Yes, the OAS condemned the coup. That's sort of the point--by publicly deferring to the OAS, the Obama administration was announcing to the world that it would henceforth cease to decide on international matters based on its own interests, and instead bow to international organizations that are at best impartial to, and often openly hostile towards, the US.

As for my personal persuadability, I don't see why that should even be a topic of discussion here, but given that I've been marshalling actual arguments, while you've resorted to a combination of falsehoods, irrelevancies and implicit concessions of the merits of my points, it's pretty clear which of us is the more persuadable.

Posted by: Dan Simon | Feb 13, 2011 6:26:14 AM

Two more thoughts:

1) The word, "coup", in my comment above should of course be in quotation marks--the Honduran army was protecting Honduran democracy, not abrogating it.

2) This isn't strictly about the current US president, whose foreign policy has been characterized first and foremost by vacillation and indecision, rather than ideological fervor. I interpret this behavior as indicating the presence of multiple factions within the administration, which Obama, lacking much executive experience, has done a poor job of harnessing under his leadership. One of these factions, though, is clearly leftist in orientation, and is presumably responsible for the administration's repeated, if sporadic, outbursts of gratuitous hostility to allies, fawning obsequiousness towards avowed enemies, and wild enthusiasm for policies and initiatives that run blatantly counter to any reasonable definition of US interests.

Of course, this anti-American orientation is never bluntly expressed as such, except perhaps in radical circles. Rather, it manifests itself in elaborately contrived pretexts for kowtowing to anti-American forces, while undermining pro-American ones. The Obama administration's transparently and indefensibly weak pretexts for supporting Zelaya in Honduras--embraced here in all their incoherence by Molly--provide a textbook example.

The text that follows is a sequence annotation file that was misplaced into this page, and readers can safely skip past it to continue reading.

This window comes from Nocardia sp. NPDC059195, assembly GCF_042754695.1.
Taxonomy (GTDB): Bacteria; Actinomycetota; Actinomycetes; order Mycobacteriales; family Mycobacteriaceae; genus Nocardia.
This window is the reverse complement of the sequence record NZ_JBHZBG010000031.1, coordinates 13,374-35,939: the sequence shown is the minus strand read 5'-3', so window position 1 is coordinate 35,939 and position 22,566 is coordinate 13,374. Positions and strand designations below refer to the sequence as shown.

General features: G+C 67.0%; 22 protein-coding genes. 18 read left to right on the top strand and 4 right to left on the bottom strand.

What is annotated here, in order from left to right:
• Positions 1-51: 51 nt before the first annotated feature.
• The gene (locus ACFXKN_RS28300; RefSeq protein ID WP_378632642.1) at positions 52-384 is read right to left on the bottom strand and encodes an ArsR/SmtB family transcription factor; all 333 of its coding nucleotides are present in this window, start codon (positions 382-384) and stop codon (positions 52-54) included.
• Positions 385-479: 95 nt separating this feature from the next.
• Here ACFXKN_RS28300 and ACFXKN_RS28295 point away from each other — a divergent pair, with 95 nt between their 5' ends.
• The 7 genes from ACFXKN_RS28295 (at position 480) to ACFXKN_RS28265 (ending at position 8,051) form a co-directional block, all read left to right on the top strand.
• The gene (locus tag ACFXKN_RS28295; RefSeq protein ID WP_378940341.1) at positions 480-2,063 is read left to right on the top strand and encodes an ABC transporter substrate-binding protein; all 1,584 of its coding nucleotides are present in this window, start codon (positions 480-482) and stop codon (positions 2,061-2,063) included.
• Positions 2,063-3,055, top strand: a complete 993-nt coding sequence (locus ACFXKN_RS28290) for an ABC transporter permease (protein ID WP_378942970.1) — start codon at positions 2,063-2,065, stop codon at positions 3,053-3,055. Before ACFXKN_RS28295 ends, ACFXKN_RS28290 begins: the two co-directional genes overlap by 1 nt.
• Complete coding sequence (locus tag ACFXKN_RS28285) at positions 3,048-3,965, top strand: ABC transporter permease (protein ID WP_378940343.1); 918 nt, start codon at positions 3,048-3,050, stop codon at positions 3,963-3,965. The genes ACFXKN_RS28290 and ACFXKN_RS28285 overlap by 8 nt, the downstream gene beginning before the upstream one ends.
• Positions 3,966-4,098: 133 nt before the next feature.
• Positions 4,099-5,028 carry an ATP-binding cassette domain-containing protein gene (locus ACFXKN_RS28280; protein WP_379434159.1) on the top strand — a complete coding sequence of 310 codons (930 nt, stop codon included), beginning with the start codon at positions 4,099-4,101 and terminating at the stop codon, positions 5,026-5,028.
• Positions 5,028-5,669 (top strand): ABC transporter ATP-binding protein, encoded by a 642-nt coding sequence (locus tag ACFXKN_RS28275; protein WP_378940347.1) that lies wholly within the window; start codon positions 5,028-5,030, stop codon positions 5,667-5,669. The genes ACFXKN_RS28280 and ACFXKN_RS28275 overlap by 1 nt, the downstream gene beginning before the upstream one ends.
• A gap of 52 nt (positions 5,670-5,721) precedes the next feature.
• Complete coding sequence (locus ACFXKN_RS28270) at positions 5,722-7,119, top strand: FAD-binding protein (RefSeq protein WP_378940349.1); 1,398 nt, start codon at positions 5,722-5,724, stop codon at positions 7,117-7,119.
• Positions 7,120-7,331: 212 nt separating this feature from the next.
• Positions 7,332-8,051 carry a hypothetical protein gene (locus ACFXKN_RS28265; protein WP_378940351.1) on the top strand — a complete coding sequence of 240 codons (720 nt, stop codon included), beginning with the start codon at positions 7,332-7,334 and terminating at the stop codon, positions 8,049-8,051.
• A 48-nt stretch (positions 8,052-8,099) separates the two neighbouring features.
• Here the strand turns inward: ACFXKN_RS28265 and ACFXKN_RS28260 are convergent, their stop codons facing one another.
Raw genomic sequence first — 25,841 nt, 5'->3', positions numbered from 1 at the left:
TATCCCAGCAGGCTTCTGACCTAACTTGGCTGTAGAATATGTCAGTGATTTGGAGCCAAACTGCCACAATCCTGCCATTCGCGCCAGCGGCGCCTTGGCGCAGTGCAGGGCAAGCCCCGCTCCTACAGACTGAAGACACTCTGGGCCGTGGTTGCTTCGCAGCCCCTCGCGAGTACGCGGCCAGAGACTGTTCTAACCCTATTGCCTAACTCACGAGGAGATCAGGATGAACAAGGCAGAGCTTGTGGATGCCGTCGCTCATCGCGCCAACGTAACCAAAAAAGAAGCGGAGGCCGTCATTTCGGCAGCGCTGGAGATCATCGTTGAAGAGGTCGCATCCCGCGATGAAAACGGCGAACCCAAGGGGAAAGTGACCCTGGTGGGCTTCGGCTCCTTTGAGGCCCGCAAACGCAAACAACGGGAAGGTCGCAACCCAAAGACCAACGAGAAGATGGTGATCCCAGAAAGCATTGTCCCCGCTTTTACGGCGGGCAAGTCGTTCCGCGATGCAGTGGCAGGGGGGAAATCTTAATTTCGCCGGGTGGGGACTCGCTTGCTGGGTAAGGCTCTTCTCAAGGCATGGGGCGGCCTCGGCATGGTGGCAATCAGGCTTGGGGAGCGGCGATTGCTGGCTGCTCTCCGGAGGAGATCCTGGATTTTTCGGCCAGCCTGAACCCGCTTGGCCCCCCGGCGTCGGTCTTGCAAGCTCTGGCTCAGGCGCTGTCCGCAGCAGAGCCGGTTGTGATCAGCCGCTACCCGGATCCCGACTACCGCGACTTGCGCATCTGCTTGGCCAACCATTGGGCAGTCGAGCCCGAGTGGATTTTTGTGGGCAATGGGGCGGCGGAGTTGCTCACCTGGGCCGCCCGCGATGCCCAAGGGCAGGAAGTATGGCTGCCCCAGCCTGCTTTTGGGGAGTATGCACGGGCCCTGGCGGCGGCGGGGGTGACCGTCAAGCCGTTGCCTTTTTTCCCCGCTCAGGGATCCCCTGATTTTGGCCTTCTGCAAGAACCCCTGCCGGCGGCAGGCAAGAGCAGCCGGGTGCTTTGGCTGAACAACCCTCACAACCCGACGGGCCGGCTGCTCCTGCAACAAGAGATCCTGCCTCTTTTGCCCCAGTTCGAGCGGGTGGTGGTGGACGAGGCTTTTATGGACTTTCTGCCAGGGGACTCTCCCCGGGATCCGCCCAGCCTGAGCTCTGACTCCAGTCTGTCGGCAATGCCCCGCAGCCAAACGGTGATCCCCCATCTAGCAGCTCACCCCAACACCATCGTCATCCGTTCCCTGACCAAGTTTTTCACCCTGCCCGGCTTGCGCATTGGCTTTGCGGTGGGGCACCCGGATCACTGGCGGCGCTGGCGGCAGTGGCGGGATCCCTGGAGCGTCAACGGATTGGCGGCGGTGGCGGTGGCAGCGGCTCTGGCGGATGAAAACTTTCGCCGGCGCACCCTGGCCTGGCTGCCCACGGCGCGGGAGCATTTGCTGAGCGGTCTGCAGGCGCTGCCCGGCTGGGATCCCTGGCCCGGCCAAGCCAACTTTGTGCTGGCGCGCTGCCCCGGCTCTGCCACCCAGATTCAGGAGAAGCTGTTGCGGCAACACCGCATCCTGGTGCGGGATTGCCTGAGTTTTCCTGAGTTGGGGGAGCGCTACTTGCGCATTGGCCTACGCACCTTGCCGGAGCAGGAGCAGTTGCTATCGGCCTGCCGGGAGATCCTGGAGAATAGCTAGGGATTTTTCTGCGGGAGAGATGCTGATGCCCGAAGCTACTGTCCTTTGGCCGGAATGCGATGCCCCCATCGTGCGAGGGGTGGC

Posted by: Dan Simon | Feb 13, 2011 10:04:57 AM

Backing the OAS is not a weak pretext. The EU, which is largely coterminous with NATO, condemned the coup as well. Deferring to allies is arguably good policy, particularly when we have virtually no interests in Honduras except the Monroe Doctrine. The reason we should defer to allies sometimes is that we actually do need them, and unilateralism has been shown to have drawbacks.
As for the Supreme Court and Military, their opinions properly do not count in any sense as being democratic. The Congress and the President had a dispute that was settled by the army. That makes it a coup.
The line falsehoods, irrelevancies and implicit concessions doesn't make sense. You should actually point those falsehoods, irrelevancies and implicit concessions out before you throw lines like that around.

Here, I'll show you: You implicitly concede that the media portrayed the situation wrongly, that the president's supporters were killed after the coup, and that you are in fact an ideologue. The Supreme court's opinion is an irrelevancy in determining what is democratic. The anti-americanism of the left is a falsehood. See, that's marshalling an argument. Saying you have marshalled an argument is very different from actually doing so. You also use too many adjectives.